Thursday, 5 December 2019


OPPOSITION MDC leader Nelson Chamisa has dared President Emmerson Mnangagwa to address the economic challenges affecting the country without him, saying he was the one entrusted by the people of Zimbabwe with their future.
His comments, through spokesperson Nkululeko Sibanda, came as government accused the opposition leader of revelling in the suffering of Zimbabweans with the hope of frustrating the people into voting him into power.

The opposition said it was shocking that government remained obsessed with Chamisa and dared Mnangagwa to go it alone in addressing the economic crisis in the country. 

“They can’t move and it’s been two years now. If you are seeking relevance it means you are irrelevant. They don’t need us so let them go it alone and if they can go it alone, if they can sort this economy out alone, let them do it,” Sibanda said

“The president (Chamisa) has the credibility, the trust and mandate to be able to put the economy together and that is what we have been saying that there is a legitimacy crisis. If these people think they are legitimate enough to bring this economy out of the doldrums, let them do it. What are they waiting for?”

MDC deputy president Tendai Biti said only Chamisa, not Mnangagwa, had the keys to the economy and the Zanu PF leader should dialogue with him.

But Information deputy minister Energy Mutodi said Chamisa and his party were praying that the people continue to suffer for them to remain relevant.

“The MDC has called for sanctions in order to cause suffering which they hope will stifle the people to vote them into power. So they are using sanctions as a whip against the people of Zimbabwe,” he said.

“They stage-managed abductions including a deliberate disregard of the law in order to provoke the police into action. All they are looking for is media attention so that the international community can view Zimbabwe as an autocratic State with no rule of law.” 

Mutodi reiterated that if ever there was going to be dialogue between Mnangagwa and Chamisa, it would be under the auspices of the Political Actors’ Dialogue (Polad) that the Zanu PF leader set up and involve fringe opposition political parties.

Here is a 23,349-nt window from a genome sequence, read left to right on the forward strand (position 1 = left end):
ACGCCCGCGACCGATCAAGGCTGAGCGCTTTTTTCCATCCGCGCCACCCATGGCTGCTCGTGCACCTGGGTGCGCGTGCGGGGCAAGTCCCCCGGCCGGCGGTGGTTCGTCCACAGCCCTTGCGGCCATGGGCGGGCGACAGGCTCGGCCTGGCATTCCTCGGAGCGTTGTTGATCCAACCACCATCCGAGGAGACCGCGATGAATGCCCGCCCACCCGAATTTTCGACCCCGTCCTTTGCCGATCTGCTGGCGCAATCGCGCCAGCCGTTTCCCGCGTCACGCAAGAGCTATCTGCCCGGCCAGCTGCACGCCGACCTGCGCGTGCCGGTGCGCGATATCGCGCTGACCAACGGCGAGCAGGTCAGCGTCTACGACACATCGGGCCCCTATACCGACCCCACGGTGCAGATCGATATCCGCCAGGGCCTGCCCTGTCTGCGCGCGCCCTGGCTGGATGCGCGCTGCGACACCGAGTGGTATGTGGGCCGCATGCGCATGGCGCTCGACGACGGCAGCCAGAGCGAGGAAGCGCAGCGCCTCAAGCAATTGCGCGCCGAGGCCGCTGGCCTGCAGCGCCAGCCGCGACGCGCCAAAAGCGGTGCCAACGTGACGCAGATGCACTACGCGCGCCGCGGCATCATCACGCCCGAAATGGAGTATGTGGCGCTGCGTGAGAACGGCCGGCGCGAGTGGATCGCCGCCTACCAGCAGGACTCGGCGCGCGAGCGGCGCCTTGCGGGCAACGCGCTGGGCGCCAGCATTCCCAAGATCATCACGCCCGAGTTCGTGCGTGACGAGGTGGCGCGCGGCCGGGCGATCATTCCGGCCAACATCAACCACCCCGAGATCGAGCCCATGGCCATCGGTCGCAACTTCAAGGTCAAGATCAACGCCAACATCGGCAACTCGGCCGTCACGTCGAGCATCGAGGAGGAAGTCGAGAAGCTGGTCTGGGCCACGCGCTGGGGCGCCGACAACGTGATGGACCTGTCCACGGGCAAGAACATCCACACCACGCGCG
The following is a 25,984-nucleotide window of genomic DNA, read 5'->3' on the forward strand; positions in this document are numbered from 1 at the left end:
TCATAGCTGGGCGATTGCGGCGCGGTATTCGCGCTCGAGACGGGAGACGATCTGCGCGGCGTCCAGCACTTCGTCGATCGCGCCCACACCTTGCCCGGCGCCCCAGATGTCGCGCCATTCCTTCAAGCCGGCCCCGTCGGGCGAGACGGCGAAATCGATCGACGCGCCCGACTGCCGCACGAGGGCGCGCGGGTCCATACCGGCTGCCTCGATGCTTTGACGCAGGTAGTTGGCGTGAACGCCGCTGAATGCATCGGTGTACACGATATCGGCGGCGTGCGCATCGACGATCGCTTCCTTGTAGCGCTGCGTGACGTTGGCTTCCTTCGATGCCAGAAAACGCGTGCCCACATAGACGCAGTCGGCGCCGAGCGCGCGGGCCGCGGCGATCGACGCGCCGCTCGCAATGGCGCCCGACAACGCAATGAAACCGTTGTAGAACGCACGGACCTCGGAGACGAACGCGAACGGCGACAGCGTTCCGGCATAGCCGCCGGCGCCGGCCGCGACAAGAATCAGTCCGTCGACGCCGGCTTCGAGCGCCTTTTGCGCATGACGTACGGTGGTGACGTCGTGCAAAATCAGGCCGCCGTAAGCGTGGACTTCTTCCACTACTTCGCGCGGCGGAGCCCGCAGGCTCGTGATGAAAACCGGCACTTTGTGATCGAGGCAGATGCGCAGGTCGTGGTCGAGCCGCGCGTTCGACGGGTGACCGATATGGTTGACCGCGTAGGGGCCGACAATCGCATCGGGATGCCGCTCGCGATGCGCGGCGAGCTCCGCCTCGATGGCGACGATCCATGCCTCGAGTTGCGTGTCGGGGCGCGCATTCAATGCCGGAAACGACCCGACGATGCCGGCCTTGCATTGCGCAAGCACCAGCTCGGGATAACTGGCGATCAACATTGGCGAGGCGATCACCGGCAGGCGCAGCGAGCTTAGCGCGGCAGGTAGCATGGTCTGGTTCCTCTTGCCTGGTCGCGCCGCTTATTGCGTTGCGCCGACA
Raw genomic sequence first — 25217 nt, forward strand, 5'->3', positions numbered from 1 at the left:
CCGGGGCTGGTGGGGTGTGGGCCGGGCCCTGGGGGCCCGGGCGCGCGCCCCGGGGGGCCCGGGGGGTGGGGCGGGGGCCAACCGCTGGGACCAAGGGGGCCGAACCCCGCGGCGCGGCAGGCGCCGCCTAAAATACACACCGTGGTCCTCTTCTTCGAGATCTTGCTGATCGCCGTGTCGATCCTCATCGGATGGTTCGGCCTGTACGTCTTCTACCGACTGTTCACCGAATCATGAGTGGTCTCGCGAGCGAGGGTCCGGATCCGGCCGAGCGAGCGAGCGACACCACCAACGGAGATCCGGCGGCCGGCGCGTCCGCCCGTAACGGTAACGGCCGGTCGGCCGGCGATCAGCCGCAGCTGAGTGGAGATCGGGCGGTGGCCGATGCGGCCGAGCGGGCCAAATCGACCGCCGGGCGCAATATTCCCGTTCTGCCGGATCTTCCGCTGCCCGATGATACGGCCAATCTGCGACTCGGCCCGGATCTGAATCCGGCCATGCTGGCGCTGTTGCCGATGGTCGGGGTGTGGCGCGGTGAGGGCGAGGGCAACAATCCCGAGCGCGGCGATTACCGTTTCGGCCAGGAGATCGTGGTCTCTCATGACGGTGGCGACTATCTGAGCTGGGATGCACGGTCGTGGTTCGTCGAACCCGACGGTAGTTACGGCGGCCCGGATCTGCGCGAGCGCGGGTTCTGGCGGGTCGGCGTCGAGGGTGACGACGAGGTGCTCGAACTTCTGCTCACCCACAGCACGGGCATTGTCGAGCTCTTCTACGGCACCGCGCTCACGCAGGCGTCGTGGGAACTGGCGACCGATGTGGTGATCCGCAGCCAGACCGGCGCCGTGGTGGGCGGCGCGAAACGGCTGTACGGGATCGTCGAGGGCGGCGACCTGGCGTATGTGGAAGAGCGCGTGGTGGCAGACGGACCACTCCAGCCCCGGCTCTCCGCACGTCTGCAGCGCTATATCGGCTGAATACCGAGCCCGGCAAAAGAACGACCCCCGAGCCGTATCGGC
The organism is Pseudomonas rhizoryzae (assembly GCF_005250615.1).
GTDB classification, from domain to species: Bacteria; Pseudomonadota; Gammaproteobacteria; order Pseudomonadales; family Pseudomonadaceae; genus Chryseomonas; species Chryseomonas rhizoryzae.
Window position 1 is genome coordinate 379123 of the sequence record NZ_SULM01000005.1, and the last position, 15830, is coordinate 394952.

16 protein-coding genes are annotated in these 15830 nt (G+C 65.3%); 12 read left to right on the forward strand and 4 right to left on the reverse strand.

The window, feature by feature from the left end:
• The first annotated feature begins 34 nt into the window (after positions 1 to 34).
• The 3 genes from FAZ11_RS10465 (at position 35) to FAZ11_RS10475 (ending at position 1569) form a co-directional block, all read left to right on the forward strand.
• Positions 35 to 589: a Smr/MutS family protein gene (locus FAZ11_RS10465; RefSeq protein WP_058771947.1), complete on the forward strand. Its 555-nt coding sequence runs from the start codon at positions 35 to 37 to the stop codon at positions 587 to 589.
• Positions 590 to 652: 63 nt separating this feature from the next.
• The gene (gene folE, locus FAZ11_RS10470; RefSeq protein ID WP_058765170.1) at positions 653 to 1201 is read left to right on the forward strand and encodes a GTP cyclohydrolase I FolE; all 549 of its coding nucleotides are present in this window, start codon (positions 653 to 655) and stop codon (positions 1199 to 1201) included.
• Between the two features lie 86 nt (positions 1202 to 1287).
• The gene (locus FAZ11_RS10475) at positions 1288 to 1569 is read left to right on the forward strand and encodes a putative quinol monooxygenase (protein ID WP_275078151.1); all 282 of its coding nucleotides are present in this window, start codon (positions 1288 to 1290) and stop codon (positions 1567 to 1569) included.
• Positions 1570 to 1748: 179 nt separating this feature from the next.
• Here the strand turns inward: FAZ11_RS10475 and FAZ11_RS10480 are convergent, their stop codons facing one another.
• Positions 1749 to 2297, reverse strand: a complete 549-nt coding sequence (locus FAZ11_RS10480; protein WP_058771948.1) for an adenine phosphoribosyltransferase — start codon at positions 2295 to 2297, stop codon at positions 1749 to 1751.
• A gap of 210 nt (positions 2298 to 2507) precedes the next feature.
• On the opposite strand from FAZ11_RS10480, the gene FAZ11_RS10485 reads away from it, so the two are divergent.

Meanwhile, Chamisa has hit back at the leaders of the Indigenous Interdenominational Council of Churches (IICC), accusing them of being captured by the government.

IICC led by Andrew Wutaunashe, backed Mnangagwa and urged him not to enter into any talks with Chamisa. Wutawunashe also said the MDC leader should publicly acknowledge Mnangagwa as President.

Chamisa said he would not be stampeded by Zanu PF card-carrying members who were hiding under the banner of religion to endorse an illegitimate government.

“Have you ever watched mickey mouse? Those are games. If somebody is truly religious and this is what the churches have done, all over the globe, the churches are always engaged in the politics of the country because they care about the citizens of that country and they are citizens too, “ he said.

“But there is one thing that churches don’t do. The churches don’t become political. They don’t take sides, they go and meet with Mr Mnangagwa and decide somehow we now believe his side of the story. They are decreeing that we must do something without even talking to us.” Newsday


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